When it came time to design the Sooke 01 House, Campos Studio set up a camp on the premises to take inspiration from the land and surrounding forests. Instead of building the house on the edge of the forest like most, they found a place at the highest point in the country on a rocky hill in a clearing in the middle of the trees. This place made room for the ocean and mountain views through breaks in the trees and made it the place to call home.
The Pacific northwest location of Sooke on the southern tip of Vancouver Island, Canada, with its Douglas fir, Sitka spruce and cedar trees inspired the angular nature of the house. The imitation of a tree rising from its trunk, a concrete pillar that looks like an actual tree is growing inside, becomes the place around which the structure of the house is built. The pillar and pipe from the wood-burning stove make the house feel nestled in the forest, as if they always belong there. The beam along the ceiling that supports the thin wooden slats indicates the sprawling treetops above.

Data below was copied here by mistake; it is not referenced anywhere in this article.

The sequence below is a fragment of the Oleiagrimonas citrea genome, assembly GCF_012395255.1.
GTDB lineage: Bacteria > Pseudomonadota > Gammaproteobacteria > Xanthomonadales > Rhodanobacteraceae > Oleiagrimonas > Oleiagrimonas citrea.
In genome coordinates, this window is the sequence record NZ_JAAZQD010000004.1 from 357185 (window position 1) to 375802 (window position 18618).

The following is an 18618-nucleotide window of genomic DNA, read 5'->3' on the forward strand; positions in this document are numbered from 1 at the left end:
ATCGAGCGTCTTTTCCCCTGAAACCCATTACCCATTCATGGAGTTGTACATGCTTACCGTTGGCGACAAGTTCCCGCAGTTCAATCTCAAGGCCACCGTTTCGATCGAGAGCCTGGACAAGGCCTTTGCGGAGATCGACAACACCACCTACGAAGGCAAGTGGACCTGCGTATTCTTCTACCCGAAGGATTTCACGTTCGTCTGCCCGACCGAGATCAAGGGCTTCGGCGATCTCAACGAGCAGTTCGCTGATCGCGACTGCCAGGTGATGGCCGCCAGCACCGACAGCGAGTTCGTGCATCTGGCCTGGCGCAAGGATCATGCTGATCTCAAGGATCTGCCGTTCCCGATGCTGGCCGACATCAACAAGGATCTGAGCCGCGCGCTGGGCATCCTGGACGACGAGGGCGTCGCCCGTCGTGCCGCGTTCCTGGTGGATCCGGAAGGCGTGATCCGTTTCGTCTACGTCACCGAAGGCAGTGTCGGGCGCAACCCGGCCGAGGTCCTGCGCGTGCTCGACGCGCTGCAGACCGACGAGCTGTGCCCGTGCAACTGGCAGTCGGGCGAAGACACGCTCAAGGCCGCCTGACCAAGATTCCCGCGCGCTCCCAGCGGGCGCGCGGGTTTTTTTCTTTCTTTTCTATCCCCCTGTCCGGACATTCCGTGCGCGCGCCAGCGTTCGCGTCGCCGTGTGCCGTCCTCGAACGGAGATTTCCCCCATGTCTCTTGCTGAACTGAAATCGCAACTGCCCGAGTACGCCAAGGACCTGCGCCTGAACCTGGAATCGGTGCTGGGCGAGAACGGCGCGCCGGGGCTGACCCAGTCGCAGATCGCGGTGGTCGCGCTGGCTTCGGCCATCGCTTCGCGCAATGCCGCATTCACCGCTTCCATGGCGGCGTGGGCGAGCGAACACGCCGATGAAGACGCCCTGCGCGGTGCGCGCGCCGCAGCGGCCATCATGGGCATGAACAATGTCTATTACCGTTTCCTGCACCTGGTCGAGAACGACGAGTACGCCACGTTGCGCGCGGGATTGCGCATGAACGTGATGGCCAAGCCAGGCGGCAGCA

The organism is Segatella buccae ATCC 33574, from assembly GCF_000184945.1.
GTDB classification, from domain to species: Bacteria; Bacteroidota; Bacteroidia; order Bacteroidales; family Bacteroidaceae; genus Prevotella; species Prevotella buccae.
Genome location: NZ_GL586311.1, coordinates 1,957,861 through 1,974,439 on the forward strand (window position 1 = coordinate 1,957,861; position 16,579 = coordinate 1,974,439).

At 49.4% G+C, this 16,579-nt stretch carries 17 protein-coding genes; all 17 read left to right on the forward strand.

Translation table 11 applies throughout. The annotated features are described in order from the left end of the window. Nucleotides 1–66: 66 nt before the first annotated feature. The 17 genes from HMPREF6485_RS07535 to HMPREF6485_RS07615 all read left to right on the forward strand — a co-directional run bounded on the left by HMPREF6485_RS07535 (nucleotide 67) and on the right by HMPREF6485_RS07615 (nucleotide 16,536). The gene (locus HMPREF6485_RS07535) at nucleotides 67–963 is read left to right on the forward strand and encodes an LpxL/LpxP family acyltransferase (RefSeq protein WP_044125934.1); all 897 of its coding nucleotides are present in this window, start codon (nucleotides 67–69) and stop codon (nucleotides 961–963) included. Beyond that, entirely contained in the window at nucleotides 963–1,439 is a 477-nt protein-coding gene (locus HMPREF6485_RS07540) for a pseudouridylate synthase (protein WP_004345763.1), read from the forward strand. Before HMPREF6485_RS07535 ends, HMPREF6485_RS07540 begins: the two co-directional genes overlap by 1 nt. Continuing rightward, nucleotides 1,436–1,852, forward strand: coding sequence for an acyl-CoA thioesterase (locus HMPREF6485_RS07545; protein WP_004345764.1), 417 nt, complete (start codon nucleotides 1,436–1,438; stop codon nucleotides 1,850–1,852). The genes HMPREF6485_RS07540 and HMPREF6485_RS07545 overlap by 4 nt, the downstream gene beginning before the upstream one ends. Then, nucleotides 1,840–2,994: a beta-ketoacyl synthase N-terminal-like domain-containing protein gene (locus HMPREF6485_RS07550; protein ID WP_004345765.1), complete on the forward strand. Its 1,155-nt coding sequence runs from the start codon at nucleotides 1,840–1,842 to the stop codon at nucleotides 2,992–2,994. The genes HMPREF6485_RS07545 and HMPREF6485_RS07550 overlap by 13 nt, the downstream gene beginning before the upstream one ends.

The decor is contemporary and minimalist, there isn’t a lot of furniture, just a few items here and there, and they don’t obstruct the view. Each room offers a different view of the lush landscape, from trunks and treetops to coasts and oceans to mountains.